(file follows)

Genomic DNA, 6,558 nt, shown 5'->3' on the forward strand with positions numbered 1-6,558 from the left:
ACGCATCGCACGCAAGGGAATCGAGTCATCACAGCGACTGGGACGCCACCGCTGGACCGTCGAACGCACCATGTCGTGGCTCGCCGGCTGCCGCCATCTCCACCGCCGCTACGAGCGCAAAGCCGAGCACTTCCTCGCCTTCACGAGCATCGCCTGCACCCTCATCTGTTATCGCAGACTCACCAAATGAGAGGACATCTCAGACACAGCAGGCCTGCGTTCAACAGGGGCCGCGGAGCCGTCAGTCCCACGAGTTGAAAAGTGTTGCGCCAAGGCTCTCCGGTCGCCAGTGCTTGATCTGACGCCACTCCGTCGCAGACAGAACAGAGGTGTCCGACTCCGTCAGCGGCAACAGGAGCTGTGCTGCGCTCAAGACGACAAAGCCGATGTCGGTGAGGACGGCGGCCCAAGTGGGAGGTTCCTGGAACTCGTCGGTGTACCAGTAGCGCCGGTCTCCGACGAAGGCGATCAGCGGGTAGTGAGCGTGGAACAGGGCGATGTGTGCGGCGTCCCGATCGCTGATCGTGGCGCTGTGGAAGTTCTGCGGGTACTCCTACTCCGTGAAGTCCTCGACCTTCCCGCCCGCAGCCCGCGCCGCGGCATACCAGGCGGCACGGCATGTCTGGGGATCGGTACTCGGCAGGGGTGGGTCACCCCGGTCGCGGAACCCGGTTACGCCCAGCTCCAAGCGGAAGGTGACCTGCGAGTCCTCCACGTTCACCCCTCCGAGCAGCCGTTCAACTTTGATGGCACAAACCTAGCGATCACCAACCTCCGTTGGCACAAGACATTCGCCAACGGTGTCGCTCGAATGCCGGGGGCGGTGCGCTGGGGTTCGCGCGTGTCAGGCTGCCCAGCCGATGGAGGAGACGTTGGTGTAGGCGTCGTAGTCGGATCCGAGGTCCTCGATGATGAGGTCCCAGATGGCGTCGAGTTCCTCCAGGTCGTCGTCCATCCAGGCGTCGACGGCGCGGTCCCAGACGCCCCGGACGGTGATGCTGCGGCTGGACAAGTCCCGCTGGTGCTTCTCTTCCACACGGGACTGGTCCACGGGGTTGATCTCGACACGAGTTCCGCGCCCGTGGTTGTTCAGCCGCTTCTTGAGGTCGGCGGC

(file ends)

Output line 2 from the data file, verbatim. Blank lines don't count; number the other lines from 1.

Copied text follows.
ACGCATCGCACGCAAGGGAATCGAGTCATCACAGCGACTGGGACGCCACCGCTGGACCGTCGAACGCACCATGTCGTGGCTCGCCGGCTGCCGCCATCTCCACCGCCGCTACGAGCGCAAAGCCGAGCACTTCCTCGCCTTCACGAGCATCGCCTGCACCCTCATCTGTTATCGCAGACTCACCAAATGAGAGGACATCTCAGACACAGCAGGCCTGCGTTCAACAGGGGCCGCGGAGCCGTCAGTCCCACGAGTTGAAAAGTGTTGCGCCAAGGCTCTCCGGTCGCCAGTGCTTGATCTGACGCCACTCCGTCGCAGACAGAACAGAGGTGTCCGACTCCGTCAGCGGCAACAGGAGCTGTGCTGCGCTCAAGACGACAAAGCCGATGTCGGTGAGGACGGCGGCCCAAGTGGGAGGTTCCTGGAACTCGTCGGTGTACCAGTAGCGCCGGTCTCCGACGAAGGCGATCAGCGGGTAGTGAGCGTGGAACAGGGCGATGTGTGCGGCGTCCCGATCGCTGATCGTGGCGCTGTGGAAGTTCTGCGGGTACTCCTACTCCGTGAAGTCCTCGACCTTCCCGCCCGCAGCCCGCGCCGCGGCATACCAGGCGGCACGGCATGTCTGGGGATCGGTACTCGGCAGGGGTGGGTCACCCCGGTCGCGGAACCCGGTTACGCCCAGCTCCAAGCGGAAGGTGACCTGCGAGTCCTCCACGTTCACCCCTCCGAGCAGCCGTTCAACTTTGATGGCACAAACCTAGCGATCACCAACCTCCGTTGGCACAAGACATTCGCCAACGGTGTCGCTCGAATGCCGGGGGCGGTGCGCTGGGGTTCGCGCGTGTCAGGCTGCCCAGCCGATGGAGGAGACGTTGGTGTAGGCGTCGTAGTCGGATCCGAGGTCCTCGATGATGAGGTCCCAGATGGCGTCGAGTTCCTCCAGGTCGTCGTCCATCCAGGCGTCGACGGCGCGGTCCCAGACGCCCCGGACGGTGATGCTGCGGCTGGACAAGTCCCGCTGGTGCTTCTCTTCCACACGGGACTGGTCCACGGGGTTGATCTCGACACGAGTTCCGCGCCCGTGGTTGTTCAGCCGCTTCTTGAGGTCGGCGGC